The famous Robert Frost poem ends:
“Two roads diverged in a wood, and I—
I took the one less traveled by,
And that has made all the difference.”
Herbert Hoover often took the road less traveled. In World War I, against conventional political and military wisdom, he successfully fed millions of noncombatants in German-occupied Belgium and Northern France on a daily basis without the food, medicine and clothing being redirected for military purposes. This was done through his creation of the Commission for Relief in Belgium, which would be used as a model for future food relief efforts.
Knowing the importance of feeding civilian populations during time of war, after the German Blitzkrieg in World War II, Hoover attempted to direct food to noncombatants in Poland, Finland, Norway, Holland, and Belgium. The Allied opposition Hoover faced was much more organized and determined not to allow food relief in areas overrun by the German Army. In a series of public addresses, Hoover made the argument for humanitarian relief. The following excerpt is from the November 15, 1940 speech given in Poughkeepsie, New York “America and the Famine in the Five Little Democracies”:
There is a group of persons who close their minds with the idea that the Germans would get the food and that it would help the Germans to win the war and that therefore the subject should not be further discussed. They obstinately refuse to believe the fact that such an effort was successfully managed in the last war, and that the occupying army did not benefit. They do not realize, moreover, that such an operation is conducted in such a way that there would be only a small stock of food supplies on hand in the occupied area, at any one time. This stock would not exceed 120,00 to 140,000 tons. The German nation consume about 1,400,000 tons a month. If they seized it all, they would be getting only a three days’ food supply. That would not prolong the war very much. In any event, under any such violation the whole work would have to stop as hopeless.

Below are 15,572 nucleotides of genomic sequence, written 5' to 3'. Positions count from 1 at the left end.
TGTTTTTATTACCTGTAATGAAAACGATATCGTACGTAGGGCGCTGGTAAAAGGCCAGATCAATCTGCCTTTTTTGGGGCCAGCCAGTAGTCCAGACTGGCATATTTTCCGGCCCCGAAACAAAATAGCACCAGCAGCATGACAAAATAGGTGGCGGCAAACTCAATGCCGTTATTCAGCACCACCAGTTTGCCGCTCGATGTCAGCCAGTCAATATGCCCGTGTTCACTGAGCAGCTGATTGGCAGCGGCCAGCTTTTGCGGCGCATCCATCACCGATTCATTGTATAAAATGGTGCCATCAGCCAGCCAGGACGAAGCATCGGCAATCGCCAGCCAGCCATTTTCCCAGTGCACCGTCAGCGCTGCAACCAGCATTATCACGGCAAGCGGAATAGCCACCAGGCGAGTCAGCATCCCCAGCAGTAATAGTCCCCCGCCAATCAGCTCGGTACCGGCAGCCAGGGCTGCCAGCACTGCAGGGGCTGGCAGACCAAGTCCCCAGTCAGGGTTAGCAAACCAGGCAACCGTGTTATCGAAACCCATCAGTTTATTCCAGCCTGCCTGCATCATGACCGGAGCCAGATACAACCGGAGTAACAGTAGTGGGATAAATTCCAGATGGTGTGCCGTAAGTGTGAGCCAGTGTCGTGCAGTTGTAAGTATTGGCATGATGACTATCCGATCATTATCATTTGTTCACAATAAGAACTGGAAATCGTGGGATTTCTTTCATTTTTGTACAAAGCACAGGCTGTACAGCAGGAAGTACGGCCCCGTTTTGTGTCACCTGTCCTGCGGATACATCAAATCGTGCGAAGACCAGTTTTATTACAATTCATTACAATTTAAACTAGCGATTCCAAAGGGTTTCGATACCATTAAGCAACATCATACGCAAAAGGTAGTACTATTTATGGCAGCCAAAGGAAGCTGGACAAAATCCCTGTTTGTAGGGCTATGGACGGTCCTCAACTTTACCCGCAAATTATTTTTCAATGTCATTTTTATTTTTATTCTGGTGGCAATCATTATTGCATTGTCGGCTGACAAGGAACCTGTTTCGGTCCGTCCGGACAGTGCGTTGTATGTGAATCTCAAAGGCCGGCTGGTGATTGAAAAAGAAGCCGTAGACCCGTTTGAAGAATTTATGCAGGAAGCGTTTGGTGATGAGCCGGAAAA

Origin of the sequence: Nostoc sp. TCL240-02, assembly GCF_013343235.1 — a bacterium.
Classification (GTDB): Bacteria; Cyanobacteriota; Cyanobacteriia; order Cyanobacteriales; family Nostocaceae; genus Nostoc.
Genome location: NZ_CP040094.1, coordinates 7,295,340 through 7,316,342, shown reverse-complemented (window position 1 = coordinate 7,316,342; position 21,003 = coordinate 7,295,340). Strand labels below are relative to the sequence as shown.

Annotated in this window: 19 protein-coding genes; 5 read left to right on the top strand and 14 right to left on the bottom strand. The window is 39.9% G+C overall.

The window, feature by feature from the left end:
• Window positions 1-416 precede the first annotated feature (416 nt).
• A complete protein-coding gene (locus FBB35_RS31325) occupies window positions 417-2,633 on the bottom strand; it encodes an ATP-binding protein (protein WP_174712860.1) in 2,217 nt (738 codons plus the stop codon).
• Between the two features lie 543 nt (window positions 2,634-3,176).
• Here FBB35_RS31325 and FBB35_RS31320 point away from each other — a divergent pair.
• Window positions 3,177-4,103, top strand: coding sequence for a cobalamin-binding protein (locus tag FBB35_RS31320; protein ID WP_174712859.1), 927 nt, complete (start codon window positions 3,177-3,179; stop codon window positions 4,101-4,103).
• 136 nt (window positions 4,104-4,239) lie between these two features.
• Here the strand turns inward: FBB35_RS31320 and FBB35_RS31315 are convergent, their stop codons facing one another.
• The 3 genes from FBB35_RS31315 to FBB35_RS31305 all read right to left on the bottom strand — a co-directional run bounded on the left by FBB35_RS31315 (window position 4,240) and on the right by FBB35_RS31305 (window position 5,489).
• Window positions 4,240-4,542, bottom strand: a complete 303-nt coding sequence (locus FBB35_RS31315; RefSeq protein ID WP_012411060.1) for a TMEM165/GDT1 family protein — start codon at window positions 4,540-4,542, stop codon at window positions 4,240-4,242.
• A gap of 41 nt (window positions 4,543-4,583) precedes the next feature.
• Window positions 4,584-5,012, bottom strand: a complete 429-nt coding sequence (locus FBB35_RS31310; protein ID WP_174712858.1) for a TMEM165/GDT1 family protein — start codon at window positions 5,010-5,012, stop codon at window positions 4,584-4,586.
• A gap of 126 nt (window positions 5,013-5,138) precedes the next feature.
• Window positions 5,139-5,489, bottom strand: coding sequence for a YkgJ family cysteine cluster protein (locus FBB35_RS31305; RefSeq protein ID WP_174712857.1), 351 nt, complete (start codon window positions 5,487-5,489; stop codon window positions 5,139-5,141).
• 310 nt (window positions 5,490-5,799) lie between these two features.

Driven from these positions, this sort of people then fall back on the argument that agreements made now would be less likely to be respected than those in the last world war. But agreements with belligerents during war are not to be based only upon altruism, humanitarianism, or good-will. With people who are desperately fighting in a great war, agreements must be based on self-interest.
When the food supply falls to famine levels, people don’t lie down and die from starvation. Long before they get to that point their physical resistance is so lowered by malnutrition that they die of disease. The children weaken first, the women and old men next. The common cold turns to pneumonia. Influenza seems to become very much more virulent and deadly in its passage through non-resistant populations. Typhoid and smallpox are more prevalent because of lowered resistance. Typhus always appears, for when a population is approaching famine levels, it will eat all of its fat supplies and thus deprive itself of soap. Soap is the greatest disinfectant that the human race has discovered. With the absence of soap, lice at once spread, and from lice comes typhus….
To state the cold statistical fact that two-thirds of the peoples of the world are at war illuminates little of its dreadfulness. It is the most inhuman war of history. There was a time when war was carried on exclusively by soldiers and sailors. Brave men fought with brave men. They held to the ancient chivalries for the protection of women and children and noncombatants. But modern warfare has transformed all this. It consists today mainly of armed men fighting against noncombatants. Blockades, rains of explosives from the air, sinking of ships without warning are the major destructive operations. The strategy is to terrorize and break down the resistance of civilian populations that they may beseech peace at any price…. But I cannot forget the faces of the hungry, despaired, and terrorized women and little children, who are the real victims of modern war. I cannot forget the unending blight cast upon the world by the sacrifice of the flower of every race not only in the trenches but in the cradle. All that was dreadful in the last war beyond any words of mine. But it is far worse and there is far more of it in this war. It is not alone the vast increase of air power. But there is an increase in its ruthlessness and brutality. And while in the last war only one little democracy was invaded, today there are all these others. Truly the four Horsemen of the Apocalypse—War, Death, Famine, and Pestilence—have come to them in a terrible host.